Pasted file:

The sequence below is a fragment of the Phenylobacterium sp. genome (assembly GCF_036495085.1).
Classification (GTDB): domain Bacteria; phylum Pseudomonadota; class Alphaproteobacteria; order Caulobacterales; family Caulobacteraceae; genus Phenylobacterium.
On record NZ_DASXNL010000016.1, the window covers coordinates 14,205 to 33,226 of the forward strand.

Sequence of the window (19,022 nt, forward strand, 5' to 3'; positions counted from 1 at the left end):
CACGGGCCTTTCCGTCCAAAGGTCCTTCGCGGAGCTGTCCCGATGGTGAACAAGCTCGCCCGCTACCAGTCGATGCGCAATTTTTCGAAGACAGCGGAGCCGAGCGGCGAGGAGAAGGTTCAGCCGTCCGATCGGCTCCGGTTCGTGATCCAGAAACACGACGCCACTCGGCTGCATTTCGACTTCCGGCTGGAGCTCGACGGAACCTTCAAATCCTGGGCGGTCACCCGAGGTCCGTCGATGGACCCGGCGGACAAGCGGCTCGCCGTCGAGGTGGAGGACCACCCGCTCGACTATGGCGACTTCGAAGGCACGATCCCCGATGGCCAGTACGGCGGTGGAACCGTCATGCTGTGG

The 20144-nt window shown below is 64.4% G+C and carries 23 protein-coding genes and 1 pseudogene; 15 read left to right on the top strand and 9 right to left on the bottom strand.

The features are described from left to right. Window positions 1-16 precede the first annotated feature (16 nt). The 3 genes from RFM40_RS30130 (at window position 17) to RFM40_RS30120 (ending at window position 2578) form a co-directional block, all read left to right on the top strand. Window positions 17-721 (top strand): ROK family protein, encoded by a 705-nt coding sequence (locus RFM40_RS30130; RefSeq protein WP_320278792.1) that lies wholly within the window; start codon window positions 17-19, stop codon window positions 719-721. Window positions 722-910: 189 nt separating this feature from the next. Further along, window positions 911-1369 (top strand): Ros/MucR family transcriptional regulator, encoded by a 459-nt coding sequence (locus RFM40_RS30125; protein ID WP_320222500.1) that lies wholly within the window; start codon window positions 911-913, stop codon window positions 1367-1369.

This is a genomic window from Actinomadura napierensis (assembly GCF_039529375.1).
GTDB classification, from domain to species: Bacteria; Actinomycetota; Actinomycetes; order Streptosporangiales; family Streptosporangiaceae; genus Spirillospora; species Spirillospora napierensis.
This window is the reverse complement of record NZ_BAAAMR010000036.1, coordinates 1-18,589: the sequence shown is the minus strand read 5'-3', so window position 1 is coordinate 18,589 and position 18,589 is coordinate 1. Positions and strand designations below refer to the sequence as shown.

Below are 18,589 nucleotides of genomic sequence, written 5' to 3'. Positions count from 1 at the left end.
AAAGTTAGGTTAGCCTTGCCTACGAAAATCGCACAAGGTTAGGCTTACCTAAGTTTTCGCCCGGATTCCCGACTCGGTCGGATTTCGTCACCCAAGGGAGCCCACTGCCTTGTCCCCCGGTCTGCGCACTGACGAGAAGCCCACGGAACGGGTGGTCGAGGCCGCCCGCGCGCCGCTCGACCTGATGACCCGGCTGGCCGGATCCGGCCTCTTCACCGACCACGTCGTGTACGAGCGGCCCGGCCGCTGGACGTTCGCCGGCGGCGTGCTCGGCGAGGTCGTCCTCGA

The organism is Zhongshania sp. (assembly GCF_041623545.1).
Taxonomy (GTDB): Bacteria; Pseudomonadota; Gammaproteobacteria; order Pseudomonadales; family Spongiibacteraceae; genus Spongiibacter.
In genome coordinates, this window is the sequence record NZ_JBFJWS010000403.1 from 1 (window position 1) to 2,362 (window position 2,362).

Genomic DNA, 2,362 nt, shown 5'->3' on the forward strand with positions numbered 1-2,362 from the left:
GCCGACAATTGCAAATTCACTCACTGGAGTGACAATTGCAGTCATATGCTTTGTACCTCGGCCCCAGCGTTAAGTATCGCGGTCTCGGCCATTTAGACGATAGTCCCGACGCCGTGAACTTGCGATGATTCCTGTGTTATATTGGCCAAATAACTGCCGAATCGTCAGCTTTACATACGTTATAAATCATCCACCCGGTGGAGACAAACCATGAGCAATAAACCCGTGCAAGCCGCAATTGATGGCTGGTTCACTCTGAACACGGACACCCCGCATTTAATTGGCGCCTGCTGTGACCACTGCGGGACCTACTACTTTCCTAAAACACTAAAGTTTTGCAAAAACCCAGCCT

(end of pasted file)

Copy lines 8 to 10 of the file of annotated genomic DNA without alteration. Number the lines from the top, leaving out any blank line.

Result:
This is a genomic window from Actinomadura napierensis (assembly GCF_039529375.1).
GTDB classification, from domain to species: Bacteria; Actinomycetota; Actinomycetes; order Streptosporangiales; family Streptosporangiaceae; genus Spirillospora; species Spirillospora napierensis.
This window is the reverse complement of record NZ_BAAAMR010000036.1, coordinates 1-18,589: the sequence shown is the minus strand read 5'-3', so window position 1 is coordinate 18,589 and position 18,589 is coordinate 1. Positions and strand designations below refer to the sequence as shown.